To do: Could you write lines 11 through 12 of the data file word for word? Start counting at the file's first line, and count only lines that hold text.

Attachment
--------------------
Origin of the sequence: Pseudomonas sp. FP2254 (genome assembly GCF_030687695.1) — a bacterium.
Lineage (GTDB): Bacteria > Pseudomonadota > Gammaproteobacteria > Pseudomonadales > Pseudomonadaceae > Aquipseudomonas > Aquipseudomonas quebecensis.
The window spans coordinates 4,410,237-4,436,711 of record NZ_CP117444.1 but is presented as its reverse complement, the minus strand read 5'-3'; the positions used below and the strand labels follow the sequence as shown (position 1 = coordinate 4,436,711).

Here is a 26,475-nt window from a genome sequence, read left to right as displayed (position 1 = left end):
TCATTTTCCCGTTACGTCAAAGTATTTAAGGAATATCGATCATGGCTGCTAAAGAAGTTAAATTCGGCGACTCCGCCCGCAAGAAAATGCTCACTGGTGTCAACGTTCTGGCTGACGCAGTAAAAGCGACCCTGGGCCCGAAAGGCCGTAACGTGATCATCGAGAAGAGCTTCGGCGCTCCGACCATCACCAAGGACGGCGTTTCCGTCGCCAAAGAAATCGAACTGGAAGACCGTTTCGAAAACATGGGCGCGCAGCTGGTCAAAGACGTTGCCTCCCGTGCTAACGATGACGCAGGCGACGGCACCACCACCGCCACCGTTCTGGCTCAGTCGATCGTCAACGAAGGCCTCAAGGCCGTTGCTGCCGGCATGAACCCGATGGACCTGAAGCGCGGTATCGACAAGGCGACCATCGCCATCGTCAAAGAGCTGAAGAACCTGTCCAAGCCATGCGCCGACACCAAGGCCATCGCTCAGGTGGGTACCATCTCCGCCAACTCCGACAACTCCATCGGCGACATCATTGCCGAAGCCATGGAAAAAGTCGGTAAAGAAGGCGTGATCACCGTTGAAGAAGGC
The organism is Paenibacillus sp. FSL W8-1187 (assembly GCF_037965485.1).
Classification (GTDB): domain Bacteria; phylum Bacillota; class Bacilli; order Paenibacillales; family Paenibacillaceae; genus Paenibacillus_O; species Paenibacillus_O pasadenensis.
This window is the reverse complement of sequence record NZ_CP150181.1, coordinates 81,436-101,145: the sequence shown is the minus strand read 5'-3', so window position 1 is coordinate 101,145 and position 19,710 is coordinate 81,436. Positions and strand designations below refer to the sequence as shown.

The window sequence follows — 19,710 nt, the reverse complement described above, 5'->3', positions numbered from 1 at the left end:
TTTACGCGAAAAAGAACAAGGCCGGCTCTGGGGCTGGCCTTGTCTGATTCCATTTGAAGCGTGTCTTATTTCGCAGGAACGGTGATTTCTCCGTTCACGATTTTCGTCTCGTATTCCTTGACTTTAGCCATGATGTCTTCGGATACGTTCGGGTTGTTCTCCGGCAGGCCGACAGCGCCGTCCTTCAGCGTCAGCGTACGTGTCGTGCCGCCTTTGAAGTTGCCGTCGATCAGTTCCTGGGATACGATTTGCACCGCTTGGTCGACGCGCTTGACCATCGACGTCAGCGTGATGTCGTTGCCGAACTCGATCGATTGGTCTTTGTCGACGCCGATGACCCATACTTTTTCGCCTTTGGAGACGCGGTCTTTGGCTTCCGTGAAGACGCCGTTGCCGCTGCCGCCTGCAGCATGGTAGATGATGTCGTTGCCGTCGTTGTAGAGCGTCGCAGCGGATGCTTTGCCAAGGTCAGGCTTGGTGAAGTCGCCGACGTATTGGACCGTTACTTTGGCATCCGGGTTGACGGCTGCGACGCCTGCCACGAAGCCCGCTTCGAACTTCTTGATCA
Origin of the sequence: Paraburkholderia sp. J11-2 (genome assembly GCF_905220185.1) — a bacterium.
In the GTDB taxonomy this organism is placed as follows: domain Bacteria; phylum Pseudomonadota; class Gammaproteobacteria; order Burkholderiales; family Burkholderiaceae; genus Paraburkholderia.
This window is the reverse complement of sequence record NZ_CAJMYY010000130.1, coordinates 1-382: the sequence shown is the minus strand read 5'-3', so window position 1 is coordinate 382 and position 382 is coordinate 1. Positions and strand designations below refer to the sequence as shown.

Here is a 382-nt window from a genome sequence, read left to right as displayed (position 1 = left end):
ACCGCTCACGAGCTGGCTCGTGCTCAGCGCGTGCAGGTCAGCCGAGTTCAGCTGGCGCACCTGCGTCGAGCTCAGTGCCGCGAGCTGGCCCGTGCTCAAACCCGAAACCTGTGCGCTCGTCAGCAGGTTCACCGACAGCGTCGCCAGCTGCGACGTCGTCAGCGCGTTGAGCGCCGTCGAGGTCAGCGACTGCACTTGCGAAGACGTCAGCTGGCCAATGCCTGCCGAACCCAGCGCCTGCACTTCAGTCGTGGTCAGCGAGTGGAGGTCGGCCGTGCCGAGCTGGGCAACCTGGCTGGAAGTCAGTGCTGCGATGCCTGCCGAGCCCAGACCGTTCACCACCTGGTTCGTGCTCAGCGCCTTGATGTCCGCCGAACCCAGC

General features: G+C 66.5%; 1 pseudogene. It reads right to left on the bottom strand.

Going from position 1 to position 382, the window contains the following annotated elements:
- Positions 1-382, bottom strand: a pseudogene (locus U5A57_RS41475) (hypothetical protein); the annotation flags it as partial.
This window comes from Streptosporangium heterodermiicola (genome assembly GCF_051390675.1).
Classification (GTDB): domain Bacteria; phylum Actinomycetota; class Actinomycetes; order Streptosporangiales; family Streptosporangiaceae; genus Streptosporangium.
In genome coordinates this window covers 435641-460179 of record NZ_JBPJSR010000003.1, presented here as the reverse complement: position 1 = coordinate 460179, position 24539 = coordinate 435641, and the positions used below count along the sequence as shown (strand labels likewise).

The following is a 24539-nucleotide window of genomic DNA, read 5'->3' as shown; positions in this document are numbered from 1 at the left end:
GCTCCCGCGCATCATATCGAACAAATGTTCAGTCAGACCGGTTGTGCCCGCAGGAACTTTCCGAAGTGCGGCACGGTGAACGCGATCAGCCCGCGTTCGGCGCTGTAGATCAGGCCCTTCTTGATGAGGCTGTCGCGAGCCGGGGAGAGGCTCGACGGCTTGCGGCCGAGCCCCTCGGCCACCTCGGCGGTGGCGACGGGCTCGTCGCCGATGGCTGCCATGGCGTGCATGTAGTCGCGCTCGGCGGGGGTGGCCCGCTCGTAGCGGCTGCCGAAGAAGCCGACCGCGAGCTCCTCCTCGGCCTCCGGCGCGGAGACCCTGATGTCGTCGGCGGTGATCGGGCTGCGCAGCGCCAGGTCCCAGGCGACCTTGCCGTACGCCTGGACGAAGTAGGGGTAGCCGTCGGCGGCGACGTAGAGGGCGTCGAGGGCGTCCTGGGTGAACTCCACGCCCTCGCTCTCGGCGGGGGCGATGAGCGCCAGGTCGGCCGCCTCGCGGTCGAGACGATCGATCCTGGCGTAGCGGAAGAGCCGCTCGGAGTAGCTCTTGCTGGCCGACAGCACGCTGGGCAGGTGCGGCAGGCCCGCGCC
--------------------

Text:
Origin of the sequence: Paraburkholderia sp. J11-2 (genome assembly GCF_905220185.1) — a bacterium.
In the GTDB taxonomy this organism is placed as follows: domain Bacteria; phylum Pseudomonadota; class Gammaproteobacteria; order Burkholderiales; family Burkholderiaceae; genus Paraburkholderia.